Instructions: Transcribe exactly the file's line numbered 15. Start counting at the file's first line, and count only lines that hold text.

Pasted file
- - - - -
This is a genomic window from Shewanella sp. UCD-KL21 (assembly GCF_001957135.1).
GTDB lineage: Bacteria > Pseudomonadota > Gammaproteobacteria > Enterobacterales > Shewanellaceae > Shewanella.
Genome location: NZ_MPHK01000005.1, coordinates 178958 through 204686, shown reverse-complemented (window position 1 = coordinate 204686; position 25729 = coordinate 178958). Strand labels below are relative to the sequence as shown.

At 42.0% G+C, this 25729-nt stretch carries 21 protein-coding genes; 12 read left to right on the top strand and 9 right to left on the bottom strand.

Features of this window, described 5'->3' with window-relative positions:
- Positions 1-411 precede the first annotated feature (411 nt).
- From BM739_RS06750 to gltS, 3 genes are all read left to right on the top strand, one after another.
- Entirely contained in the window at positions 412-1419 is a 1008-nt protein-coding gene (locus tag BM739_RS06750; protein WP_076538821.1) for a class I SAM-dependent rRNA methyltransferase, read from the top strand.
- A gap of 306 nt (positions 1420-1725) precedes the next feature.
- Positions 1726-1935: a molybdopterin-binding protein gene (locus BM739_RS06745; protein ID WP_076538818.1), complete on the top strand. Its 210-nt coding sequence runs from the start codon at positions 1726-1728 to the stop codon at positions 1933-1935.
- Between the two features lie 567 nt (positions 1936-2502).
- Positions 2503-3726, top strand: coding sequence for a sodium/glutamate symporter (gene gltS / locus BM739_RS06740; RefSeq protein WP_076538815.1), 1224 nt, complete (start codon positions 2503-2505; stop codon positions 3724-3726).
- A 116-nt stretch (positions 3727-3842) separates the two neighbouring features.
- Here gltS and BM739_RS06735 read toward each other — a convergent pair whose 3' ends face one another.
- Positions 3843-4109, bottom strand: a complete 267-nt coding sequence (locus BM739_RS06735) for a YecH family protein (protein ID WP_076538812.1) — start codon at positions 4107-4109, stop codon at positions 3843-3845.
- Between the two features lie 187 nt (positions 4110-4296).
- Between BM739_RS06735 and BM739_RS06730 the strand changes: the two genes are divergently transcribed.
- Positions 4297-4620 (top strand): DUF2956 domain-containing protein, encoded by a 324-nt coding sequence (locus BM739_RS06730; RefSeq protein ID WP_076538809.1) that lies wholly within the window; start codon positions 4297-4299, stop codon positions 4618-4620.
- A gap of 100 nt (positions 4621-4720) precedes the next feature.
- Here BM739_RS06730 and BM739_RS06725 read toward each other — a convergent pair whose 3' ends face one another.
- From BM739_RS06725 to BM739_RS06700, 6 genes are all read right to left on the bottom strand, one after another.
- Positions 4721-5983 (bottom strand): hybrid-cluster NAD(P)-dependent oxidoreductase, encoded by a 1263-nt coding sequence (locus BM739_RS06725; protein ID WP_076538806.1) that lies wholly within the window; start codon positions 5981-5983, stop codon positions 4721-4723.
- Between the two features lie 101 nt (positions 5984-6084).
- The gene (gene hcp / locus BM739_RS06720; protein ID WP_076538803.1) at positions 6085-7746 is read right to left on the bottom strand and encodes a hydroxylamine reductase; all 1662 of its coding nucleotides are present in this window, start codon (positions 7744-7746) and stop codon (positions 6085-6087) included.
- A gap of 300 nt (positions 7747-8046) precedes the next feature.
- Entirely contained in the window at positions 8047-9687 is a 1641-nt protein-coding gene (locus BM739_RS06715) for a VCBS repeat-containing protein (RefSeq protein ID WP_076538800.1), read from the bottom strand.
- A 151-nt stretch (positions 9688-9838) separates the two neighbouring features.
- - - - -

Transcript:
- Positions 3843-4109, bottom strand: a complete 267-nt coding sequence (locus BM739_RS06735) for a YecH family protein (protein ID WP_076538812.1) — start codon at positions 4107-4109, stop codon at positions 3843-3845.